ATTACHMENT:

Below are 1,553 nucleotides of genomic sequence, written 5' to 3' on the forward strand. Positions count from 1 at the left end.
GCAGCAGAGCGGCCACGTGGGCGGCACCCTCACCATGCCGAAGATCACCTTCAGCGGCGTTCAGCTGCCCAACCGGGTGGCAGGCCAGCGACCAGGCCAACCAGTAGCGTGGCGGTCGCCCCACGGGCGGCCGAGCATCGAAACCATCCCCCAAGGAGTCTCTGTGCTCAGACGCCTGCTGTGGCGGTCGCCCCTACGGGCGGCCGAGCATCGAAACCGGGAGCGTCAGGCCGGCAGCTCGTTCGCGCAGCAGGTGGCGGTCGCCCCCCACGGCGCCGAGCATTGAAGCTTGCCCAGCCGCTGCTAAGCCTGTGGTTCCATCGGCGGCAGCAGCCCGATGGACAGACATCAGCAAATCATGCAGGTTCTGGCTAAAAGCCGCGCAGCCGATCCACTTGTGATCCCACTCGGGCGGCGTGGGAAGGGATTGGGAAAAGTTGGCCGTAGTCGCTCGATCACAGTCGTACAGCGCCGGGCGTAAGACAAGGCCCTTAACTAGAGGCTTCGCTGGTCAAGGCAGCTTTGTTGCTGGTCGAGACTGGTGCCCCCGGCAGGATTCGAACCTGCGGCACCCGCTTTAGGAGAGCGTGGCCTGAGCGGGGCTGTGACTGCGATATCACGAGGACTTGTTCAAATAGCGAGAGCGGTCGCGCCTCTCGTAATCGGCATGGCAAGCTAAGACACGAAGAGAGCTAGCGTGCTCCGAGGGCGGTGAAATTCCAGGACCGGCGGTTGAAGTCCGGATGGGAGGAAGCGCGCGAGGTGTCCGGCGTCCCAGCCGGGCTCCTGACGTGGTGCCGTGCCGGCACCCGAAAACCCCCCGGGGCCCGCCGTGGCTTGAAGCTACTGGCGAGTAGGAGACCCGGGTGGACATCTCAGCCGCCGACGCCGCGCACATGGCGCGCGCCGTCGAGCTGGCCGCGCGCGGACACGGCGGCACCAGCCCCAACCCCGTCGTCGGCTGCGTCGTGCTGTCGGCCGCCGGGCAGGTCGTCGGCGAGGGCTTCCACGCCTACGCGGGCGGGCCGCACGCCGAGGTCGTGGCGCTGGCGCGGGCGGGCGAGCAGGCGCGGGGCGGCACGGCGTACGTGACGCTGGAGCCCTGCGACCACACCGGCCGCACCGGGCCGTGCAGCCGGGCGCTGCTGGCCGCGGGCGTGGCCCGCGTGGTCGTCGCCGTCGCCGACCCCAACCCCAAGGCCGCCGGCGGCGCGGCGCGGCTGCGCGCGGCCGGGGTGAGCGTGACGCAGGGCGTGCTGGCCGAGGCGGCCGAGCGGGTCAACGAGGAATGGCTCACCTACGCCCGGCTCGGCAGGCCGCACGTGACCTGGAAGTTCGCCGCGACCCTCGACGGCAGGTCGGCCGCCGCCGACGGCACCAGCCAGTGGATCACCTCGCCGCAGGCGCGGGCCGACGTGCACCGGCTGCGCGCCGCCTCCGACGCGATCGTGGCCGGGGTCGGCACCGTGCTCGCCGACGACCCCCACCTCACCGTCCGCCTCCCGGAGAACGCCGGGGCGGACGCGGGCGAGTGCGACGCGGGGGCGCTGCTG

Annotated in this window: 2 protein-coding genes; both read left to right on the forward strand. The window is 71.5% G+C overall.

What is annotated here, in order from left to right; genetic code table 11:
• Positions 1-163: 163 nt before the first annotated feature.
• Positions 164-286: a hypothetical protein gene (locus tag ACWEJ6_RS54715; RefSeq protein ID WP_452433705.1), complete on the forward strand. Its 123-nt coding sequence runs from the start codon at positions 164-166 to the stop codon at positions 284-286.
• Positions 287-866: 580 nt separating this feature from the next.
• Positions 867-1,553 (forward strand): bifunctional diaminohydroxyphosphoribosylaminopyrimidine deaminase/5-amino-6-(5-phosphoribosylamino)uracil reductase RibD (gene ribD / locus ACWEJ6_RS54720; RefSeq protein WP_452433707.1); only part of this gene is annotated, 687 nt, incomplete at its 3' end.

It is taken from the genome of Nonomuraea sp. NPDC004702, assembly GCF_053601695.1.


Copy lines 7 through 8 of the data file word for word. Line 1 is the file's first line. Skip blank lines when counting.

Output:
• Positions 287-866: 580 nt separating this feature from the next.
• Positions 867-1,553 (forward strand): bifunctional diaminohydroxyphosphoribosylaminopyrimidine deaminase/5-amino-6-(5-phosphoribosylamino)uracil reductase RibD (gene ribD / locus ACWEJ6_RS54720; RefSeq protein WP_452433707.1); only part of this gene is annotated, 687 nt, incomplete at its 3' end.